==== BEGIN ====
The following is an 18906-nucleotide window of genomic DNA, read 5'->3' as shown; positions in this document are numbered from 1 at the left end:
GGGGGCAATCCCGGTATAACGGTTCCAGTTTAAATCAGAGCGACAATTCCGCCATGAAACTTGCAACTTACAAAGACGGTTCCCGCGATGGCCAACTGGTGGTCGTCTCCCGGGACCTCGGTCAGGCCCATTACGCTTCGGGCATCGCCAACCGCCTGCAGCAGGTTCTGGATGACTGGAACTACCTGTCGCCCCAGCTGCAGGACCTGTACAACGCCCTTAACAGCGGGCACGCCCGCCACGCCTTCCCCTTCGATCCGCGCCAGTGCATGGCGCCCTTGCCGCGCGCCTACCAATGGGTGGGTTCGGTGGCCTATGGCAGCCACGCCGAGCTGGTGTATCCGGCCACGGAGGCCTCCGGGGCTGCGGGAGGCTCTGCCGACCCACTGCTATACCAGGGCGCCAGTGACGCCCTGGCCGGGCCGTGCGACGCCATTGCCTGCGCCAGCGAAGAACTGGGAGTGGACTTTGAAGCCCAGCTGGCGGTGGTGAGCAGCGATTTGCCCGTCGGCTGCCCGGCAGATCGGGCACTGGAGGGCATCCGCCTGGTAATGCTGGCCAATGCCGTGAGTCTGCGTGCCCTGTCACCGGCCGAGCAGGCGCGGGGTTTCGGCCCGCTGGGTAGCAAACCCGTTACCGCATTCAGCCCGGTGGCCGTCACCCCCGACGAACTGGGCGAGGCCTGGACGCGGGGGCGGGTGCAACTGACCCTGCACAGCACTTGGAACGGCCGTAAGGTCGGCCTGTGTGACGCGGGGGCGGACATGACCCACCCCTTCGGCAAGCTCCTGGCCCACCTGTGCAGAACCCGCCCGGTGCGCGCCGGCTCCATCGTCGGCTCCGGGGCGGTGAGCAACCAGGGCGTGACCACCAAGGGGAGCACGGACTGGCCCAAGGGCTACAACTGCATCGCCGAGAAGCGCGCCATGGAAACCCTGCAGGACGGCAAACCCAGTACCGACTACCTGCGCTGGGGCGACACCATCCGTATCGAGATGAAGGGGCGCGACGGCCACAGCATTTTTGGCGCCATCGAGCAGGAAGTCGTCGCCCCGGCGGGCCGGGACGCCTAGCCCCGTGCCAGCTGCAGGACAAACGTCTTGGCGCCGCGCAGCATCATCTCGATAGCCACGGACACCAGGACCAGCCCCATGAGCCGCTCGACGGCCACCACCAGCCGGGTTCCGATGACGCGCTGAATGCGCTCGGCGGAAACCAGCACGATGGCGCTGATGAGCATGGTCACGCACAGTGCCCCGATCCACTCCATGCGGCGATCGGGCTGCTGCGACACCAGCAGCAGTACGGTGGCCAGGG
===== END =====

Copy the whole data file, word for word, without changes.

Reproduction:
The following is an 18906-nucleotide window of genomic DNA, read 5'->3' as shown; positions in this document are numbered from 1 at the left end:
GGGGGCAATCCCGGTATAACGGTTCCAGTTTAAATCAGAGCGACAATTCCGCCATGAAACTTGCAACTTACAAAGACGGTTCCCGCGATGGCCAACTGGTGGTCGTCTCCCGGGACCTCGGTCAGGCCCATTACGCTTCGGGCATCGCCAACCGCCTGCAGCAGGTTCTGGATGACTGGAACTACCTGTCGCCCCAGCTGCAGGACCTGTACAACGCCCTTAACAGCGGGCACGCCCGCCACGCCTTCCCCTTCGATCCGCGCCAGTGCATGGCGCCCTTGCCGCGCGCCTACCAATGGGTGGGTTCGGTGGCCTATGGCAGCCACGCCGAGCTGGTGTATCCGGCCACGGAGGCCTCCGGGGCTGCGGGAGGCTCTGCCGACCCACTGCTATACCAGGGCGCCAGTGACGCCCTGGCCGGGCCGTGCGACGCCATTGCCTGCGCCAGCGAAGAACTGGGAGTGGACTTTGAAGCCCAGCTGGCGGTGGTGAGCAGCGATTTGCCCGTCGGCTGCCCGGCAGATCGGGCACTGGAGGGCATCCGCCTGGTAATGCTGGCCAATGCCGTGAGTCTGCGTGCCCTGTCACCGGCCGAGCAGGCGCGGGGTTTCGGCCCGCTGGGTAGCAAACCCGTTACCGCATTCAGCCCGGTGGCCGTCACCCCCGACGAACTGGGCGAGGCCTGGACGCGGGGGCGGGTGCAACTGACCCTGCACAGCACTTGGAACGGCCGTAAGGTCGGCCTGTGTGACGCGGGGGCGGACATGACCCACCCCTTCGGCAAGCTCCTGGCCCACCTGTGCAGAACCCGCCCGGTGCGCGCCGGCTCCATCGTCGGCTCCGGGGCGGTGAGCAACCAGGGCGTGACCACCAAGGGGAGCACGGACTGGCCCAAGGGCTACAACTGCATCGCCGAGAAGCGCGCCATGGAAACCCTGCAGGACGGCAAACCCAGTACCGACTACCTGCGCTGGGGCGACACCATCCGTATCGAGATGAAGGGGCGCGACGGCCACAGCATTTTTGGCGCCATCGAGCAGGAAGTCGTCGCCCCGGCGGGCCGGGACGCCTAGCCCCGTGCCAGCTGCAGGACAAACGTCTTGGCGCCGCGCAGCATCATCTCGATAGCCACGGACACCAGGACCAGCCCCATGAGCCGCTCGACGGCCACCACCAGCCGGGTTCCGATGACGCGCTGAATGCGCTCGGCGGAAACCAGCACGATGGCGCTGATGAGCATGGTCACGCACAGTGCCCCGATCCACTCCATGCGGCGATCGGGCTGCTGCGACACCAGCAGCAGTACGGTGGCCAGGG